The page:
What are the benefits of deficit financing

Deficit spending as an economic stimulus program

Germany has often mastered economic crises in the past. In times of recession, when the economy shrinks and employment levels fall, the state can intervene.

One example was the environmental or scrapping premium that the state paid in 2009 as part of the economic stimulus package II in order to get the new car business going again after the financial crisis.

This does not only affect car buyers, but also employees and investors who are invested in stocks, for example. If the economy is bad, companies increasingly cut jobs in order to save costs. In addition, a recession is usually associated with falling sales and corporate profits, which usually also has a negative effect on share prices.

Deficit Spending - when the state intervenes through higher spending

The state has various options to counteract this. One option is deficit spending, also known as deficit financing. This describes a process when the state goes into debt and places more public contracts (infrastructure projects) through higher spending, for example in order to stimulate the construction industry again. Ultimately, construction companies and listed companies such as HeidelbergCement, Hochtief and Bilfinger benefit from this, which in turn is of interest to investors.

With deficit spending, expenditure naturally exceeds income, which increases the overall budget deficit. The measure is based on the income and employment theory of the economist John Maynard Keynes. This theory calls for additional demand stimuli during a recession through higher spending on the part of the state, which is intended to stimulate the economy again.

The multiplier effect in deficit spending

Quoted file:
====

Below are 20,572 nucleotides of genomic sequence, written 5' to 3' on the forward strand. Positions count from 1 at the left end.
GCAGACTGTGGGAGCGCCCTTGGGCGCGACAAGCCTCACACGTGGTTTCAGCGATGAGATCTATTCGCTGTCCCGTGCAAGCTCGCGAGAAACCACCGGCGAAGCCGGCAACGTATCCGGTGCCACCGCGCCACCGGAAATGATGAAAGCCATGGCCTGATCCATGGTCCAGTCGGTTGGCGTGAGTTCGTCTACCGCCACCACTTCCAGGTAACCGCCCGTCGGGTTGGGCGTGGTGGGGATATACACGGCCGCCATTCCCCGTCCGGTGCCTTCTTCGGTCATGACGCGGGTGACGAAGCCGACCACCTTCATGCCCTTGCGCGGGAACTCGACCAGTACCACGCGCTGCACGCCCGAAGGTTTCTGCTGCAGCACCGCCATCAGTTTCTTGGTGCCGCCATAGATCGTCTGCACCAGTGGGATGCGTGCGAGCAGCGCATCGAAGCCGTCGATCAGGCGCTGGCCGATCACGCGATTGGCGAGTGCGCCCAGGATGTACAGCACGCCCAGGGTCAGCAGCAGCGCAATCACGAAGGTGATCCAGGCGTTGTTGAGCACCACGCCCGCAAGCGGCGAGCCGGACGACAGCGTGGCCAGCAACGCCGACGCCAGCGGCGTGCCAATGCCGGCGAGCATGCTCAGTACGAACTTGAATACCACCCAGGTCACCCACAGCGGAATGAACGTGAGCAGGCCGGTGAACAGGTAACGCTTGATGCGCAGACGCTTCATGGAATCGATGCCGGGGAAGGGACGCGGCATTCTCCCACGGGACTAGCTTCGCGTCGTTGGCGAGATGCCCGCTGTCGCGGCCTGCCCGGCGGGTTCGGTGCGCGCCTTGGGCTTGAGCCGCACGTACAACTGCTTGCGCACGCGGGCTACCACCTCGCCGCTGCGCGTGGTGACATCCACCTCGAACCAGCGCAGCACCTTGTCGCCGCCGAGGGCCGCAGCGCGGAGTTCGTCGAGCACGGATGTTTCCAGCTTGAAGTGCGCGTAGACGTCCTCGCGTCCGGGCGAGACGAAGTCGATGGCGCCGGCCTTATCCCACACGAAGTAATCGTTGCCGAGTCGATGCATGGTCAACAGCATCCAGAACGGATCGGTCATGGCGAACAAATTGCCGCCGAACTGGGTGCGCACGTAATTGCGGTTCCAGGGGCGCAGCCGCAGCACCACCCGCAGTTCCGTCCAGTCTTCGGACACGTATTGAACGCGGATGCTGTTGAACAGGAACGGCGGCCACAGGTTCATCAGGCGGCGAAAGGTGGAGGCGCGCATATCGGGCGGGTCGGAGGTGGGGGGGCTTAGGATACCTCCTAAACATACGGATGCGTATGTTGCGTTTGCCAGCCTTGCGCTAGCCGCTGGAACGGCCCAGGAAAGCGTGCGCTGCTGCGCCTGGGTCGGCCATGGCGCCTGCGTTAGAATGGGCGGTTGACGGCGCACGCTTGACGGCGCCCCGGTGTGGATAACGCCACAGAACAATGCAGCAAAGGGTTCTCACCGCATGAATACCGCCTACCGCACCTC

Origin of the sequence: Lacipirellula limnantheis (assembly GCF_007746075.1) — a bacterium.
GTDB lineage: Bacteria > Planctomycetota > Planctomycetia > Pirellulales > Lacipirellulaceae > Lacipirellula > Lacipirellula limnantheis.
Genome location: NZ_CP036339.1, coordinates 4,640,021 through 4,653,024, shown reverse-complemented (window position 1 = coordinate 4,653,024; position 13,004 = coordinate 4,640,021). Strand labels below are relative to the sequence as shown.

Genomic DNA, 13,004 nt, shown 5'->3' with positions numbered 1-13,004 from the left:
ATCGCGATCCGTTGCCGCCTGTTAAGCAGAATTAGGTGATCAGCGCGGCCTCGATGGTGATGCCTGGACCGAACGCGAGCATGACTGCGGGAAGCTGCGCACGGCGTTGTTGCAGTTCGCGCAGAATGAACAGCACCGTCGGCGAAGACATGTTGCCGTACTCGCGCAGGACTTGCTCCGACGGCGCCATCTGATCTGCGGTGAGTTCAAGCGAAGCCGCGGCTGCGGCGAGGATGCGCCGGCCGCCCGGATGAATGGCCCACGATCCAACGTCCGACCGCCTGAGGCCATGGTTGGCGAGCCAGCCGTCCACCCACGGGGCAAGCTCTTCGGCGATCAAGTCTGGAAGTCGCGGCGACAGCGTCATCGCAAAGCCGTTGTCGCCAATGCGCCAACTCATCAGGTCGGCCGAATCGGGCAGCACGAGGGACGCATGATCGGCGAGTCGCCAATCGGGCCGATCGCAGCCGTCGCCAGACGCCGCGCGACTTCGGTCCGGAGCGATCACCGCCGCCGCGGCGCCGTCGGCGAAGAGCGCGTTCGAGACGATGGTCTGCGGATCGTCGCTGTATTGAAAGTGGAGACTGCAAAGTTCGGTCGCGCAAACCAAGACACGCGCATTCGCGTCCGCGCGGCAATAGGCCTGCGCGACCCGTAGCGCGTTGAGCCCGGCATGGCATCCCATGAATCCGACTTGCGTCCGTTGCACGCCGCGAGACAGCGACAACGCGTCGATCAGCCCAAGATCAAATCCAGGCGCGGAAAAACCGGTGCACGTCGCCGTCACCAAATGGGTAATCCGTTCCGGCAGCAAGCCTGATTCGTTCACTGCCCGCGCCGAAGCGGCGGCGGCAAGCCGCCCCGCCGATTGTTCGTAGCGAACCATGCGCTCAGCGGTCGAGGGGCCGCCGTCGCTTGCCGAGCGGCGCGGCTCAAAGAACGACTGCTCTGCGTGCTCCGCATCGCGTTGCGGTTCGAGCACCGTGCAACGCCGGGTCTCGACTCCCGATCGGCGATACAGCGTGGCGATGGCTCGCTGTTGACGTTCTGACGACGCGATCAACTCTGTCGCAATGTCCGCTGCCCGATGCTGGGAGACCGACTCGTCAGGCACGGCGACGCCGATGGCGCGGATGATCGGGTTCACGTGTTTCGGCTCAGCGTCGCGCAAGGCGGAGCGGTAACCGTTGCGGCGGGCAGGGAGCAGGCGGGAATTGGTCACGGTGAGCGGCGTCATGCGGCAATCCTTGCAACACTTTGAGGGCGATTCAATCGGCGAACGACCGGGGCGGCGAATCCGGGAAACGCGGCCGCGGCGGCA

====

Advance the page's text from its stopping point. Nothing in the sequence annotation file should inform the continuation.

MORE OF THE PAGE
The activity of the state should de facto trigger a chain reaction. The government contracts are intended to increase the level of employment, which means that more income is available overall for private households. If employees have more income available, more can be consumed again, which benefits economic growth.

Ideally, the higher debt should be reduced again later when the economy recovers. If the economy is booming, the state can usually look forward to higher tax revenues, which leads to budget surpluses. As a result, the state hopes for a balanced budget again later. This process is also known as countercyclical fiscal policy.

How effective is deficit financing in practice?

However, deficit financing has come under increasing criticism. The hoped-for budget surpluses as a result of an economic recovery are often lower than expected or do not materialize at all. This is especially true if the spending level remains consistently high.

The result: the national debt is increasing rapidly, which has become a major problem in many countries. Not only small countries like Greece are affected, but also important economies like the USA. Deficit spending also has another major disadvantage: government demand often pushes private investment projects into the background, which is known as crowding out.

The state is increasingly replacing private investment. Furthermore, the effects of deficit financing cannot be precisely estimated, so that positive effects can only materialize with a delay when the economy is already back in full swing.

Deficit spending is being phased out

Deficit spending is now a discontinued model. The financial and debt crisis has shown the model its limits in recent years. The calls for a lean and thrifty state are getting louder after it has been recognized that the escalating debt policy is primarily a burden for future generations.

Deficit spending often only helps individual sectors such as the construction and automotive industries to get more orders, from which individual companies and their investors benefit. Overall, deficit spending is no longer seen as a panacea for solving economic problems.

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